The Food and Drug Administration has authorized a device that can help stroke patients regain the use of a disabled hand. The device uses signals from the uninjured side of a patient’s brain. NPR’s Jon Hamilton has more.
JON HAMILTON, BYLINE: On a winter night in 2015, Mark Forrest started feeling bad. He thought it was his blood sugar. His wife, Patti, realized he was having a stroke.
MARK FORREST: So we called 911, and off to the hospital I went. And by the time I got there, most of my right side was paralyzed.
HAMILTON: Including his right hand. And more than six months after his stroke, Forrest was still struggling to pull on his socks and button his shirts. What he missed the most, though, was fishing for bass in the rivers and lakes near St. Louis.
M FORREST: I mean, I’m a die-hard fisherman, so that really hurt for me not to be able to do that.
HAMILTON: Forrest even tried cutting down a fishing pole so he could hold it with his left hand, but his right hand wouldn’t reel in the line. So he kept working with a physical therapist, month after month, until he got really frustrated.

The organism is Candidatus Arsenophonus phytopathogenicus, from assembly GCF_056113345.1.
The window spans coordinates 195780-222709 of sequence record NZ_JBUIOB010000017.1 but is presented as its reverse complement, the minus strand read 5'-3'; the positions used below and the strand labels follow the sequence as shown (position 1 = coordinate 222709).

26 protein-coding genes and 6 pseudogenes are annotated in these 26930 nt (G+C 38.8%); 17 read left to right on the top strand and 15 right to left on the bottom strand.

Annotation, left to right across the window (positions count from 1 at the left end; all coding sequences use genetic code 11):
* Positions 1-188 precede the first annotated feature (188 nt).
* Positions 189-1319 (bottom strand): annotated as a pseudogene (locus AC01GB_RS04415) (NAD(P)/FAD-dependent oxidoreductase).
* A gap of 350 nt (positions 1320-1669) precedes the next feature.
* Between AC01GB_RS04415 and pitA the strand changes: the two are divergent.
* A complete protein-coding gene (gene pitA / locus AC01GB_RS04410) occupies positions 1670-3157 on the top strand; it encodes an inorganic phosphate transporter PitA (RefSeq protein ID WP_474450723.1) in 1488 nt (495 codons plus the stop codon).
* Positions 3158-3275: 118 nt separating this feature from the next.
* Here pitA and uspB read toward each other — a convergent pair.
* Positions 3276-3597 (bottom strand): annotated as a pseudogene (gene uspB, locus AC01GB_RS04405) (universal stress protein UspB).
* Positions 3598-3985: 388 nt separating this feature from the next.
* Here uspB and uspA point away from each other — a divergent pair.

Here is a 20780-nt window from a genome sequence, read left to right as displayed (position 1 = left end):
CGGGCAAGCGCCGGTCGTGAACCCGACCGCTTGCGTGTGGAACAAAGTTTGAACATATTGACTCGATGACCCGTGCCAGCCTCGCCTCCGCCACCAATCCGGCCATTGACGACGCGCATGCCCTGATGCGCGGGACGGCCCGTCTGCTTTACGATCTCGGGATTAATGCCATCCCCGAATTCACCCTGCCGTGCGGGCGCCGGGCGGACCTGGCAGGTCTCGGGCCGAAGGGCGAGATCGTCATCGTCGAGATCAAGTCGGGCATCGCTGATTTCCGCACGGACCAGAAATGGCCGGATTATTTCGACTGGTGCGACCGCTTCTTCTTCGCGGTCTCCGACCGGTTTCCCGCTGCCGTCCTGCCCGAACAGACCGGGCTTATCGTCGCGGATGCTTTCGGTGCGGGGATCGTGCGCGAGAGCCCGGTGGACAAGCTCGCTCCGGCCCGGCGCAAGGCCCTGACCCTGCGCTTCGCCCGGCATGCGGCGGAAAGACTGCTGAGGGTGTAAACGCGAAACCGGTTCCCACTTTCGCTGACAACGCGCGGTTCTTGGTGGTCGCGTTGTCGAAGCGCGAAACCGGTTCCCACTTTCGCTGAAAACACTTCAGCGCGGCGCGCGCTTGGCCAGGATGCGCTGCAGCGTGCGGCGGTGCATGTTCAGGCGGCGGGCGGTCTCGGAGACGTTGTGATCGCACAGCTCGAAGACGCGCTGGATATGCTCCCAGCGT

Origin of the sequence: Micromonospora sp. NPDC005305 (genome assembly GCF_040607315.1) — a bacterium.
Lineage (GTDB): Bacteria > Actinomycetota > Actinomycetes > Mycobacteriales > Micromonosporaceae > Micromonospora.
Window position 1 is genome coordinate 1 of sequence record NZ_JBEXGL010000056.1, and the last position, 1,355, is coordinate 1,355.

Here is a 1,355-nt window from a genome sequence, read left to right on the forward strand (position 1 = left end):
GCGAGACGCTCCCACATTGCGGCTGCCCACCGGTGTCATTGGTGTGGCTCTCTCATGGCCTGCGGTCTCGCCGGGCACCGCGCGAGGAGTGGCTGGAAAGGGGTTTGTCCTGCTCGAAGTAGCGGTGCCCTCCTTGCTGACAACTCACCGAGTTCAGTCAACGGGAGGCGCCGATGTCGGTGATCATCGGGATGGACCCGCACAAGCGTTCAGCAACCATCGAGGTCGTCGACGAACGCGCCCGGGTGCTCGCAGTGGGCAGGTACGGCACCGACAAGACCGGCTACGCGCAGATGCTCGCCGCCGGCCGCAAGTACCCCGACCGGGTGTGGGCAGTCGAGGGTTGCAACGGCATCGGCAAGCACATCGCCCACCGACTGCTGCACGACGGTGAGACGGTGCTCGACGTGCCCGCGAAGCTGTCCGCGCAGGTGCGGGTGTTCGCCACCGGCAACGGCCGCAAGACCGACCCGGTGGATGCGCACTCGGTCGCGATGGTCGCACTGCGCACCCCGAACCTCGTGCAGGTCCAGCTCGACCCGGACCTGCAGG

M FORREST: I said, how much more am I going to improve? She says, I don’t think you’re going to improve hardly at all.
PATTI FORREST: That was tough.
M FORREST: And that was hard for me to take.
HAMILTON: Around that time, Forrest started talking to Dr. Eric Leuthardt, a brain surgeon at Washington University in St. Louis. For many years, Leuthardt had been puzzled by something he often heard from patients.
ERIC LEUTHARDT: If you talk to a stroke patient, they can imagine moving their hand, they can try to move their hand, but they just can’t actually move it.
HAMILTON: So Leuthardt had been looking for the source of those thoughts and he found them in a surprising place – the side of the brain that had not been injured by the stroke.
LEUTHARDT: So now we’re starting to look at signals being generated on the opposite side of the brain, where there’s still kind of the intent to move and it’s present.
HAMILTON: Leuthardt and his team were able to build a device that used those signals to control a robotic exoskeleton. The device could open and close a patient’s disabled hand for them. But a mechanical hand wasn’t Leuthardt’s ultimate goal. He wanted to help his patients regain the ability to move their own hand, and that meant answering a question.
LEUTHARDT: If somebody can generate a brain signal that’s associated with their desire to move, and the exoskeleton moves it so they’re getting feedback, can we use this device that controls their affected limb to essentially encourage the brain to rewire?